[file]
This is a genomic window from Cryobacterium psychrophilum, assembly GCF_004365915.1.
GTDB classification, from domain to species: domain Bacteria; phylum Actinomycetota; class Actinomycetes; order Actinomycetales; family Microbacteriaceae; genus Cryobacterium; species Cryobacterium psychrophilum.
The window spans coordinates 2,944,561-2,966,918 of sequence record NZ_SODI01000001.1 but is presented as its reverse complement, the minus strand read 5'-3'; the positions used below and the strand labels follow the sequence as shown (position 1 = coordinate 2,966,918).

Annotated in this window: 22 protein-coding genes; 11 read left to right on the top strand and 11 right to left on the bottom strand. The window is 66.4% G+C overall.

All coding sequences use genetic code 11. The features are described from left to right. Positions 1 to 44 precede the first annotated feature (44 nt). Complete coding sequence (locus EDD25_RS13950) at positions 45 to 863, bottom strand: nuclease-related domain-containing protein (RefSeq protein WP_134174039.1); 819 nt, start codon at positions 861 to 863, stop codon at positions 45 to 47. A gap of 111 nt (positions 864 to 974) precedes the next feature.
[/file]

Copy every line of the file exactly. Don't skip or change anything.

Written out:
This is a genomic window from Cryobacterium psychrophilum, assembly GCF_004365915.1.
GTDB classification, from domain to species: domain Bacteria; phylum Actinomycetota; class Actinomycetes; order Actinomycetales; family Microbacteriaceae; genus Cryobacterium; species Cryobacterium psychrophilum.
The window spans coordinates 2,944,561-2,966,918 of sequence record NZ_SODI01000001.1 but is presented as its reverse complement, the minus strand read 5'-3'; the positions used below and the strand labels follow the sequence as shown (position 1 = coordinate 2,966,918).

Annotated in this window: 22 protein-coding genes; 11 read left to right on the top strand and 11 right to left on the bottom strand. The window is 66.4% G+C overall.

All coding sequences use genetic code 11. The features are described from left to right. Positions 1 to 44 precede the first annotated feature (44 nt). Complete coding sequence (locus EDD25_RS13950) at positions 45 to 863, bottom strand: nuclease-related domain-containing protein (RefSeq protein WP_134174039.1); 819 nt, start codon at positions 861 to 863, stop codon at positions 45 to 47. A gap of 111 nt (positions 864 to 974) precedes the next feature.